Last week, the Highway Loss Data Institute released a report that examined whether collision claims had gone up, down, or stayed the same in states that have banned cellphone use while driving. Their findings should have surprised no one, but seemed to have surprised everyone — crash rates did not go down after a hand-held cellphone ban took effect.
Why should this have been of little surprise?
1. A law doesn’t automatically change human behavior.
Laws can be wonderful things, but they are only as effective as when people obey them. This is often done with a stick — enforcement — rather than a carrot (such as incentives for safe driving practices). The laws have, according to the New York Times reporting on this study, reduced the use of hand-held cellphones 41 to 76 percent. But these are not ongoing studies — they are a single data point in time. Cell phone use may go back up after a ban if people believe the law isn’t being reliably or widely enforced.
We only need look at the lack of effectiveness of prohibition in the 1920s — or on the highways, the federal 55 MPH speed limit of the 1980s, or the mandatory use of safety belts — to see that laws don’t always or automatically change human behavior. It takes time, and some laws simply never catch on with the majority of citizens.
2. Insurance claims don’t account for all accidents.
There is a mistaken assumption that everyone files a claim for any kind of automobile accident. But this is simply not the case. For minor fender benders and similar kinds of smaller accidents, neither party may file with their insurance company because their deductible is higher than the cost of repairs, or they may not want the black mark in their insurance file resulting in higher rates next year. We don’t know how this may have affected the numbers, as the researchers only looked at insurance claims, not police reports or other methods of obtaining additional accident data.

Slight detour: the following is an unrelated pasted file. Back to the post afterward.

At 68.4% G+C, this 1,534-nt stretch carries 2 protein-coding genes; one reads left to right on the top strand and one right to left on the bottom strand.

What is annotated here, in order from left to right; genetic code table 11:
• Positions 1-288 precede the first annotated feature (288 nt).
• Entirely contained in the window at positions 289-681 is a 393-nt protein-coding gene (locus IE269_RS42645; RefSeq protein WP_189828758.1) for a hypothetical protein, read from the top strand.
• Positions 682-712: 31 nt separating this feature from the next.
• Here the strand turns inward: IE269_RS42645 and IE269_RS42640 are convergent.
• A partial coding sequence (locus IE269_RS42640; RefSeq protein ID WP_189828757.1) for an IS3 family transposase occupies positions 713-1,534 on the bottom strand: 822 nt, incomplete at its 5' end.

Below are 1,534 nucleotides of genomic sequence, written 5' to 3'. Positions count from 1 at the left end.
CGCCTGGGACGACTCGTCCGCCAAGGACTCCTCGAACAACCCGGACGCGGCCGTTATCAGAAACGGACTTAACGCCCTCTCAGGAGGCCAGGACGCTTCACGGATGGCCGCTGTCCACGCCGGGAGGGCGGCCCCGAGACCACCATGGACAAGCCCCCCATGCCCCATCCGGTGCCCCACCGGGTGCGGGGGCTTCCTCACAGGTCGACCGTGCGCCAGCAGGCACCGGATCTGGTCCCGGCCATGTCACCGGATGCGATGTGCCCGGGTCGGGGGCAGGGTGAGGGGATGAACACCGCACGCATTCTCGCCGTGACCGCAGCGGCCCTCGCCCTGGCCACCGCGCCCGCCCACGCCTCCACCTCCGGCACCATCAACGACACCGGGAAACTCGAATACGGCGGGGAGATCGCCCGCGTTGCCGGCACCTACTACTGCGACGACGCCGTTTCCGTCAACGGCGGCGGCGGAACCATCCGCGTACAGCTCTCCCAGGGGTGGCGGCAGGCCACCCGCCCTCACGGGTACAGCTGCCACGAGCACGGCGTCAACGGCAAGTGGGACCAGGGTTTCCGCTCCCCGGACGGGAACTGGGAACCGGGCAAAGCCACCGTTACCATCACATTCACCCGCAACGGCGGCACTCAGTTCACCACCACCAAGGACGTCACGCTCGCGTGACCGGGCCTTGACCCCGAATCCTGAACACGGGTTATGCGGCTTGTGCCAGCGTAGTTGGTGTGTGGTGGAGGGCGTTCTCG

3. Research has always pointed to distracted driving, not cellphone use alone, as the problem.
The problem with hand-held cellphone bans is that they always identified a single type of distracted driving, leaving a dozen other distractions happily legal. But the research in this area shows that it is all of these activities — not just hand-held cellphone use — that contribute to higher reaction times, and therefore increases the chances of someone getting into an accident.
So while banning a single type of distraction may seem to make sense on the face of it, it doesn’t address the remaining distractions that take people’s eyes away from the road — adjusting the radio or climate controls, reaching down to retrieve something that fell over or out of reach, primping or checking oneself out in the mirror, reading, or any of a number of dangerous activities. Heck, even just talking to someone else while in the same car has been shown to be a potentially dangerous distraction (and it hinders communication with the person you’re trying to talk to anyway).
4. As cars get safer, people take more risks.
What if, as Tom Vanderbilt suggests in his excellent book Traffic, as cars get safer, people take greater risks? It may be that as cars now have so many safety-related standard features — safety belts, airbags, center-mounted rear brake lights, safety cages, and anti-lock braking systems — people begin to take for granted that they can drive in whatever manner they’d like, and still walk away from an accident. Increased feelings of safety can push us, unconsciously, to take more risks. Why else would a study of SUV drivers show that their drivers tend to, on average, drive faster than car drivers? Because an SUV driver feels more safe.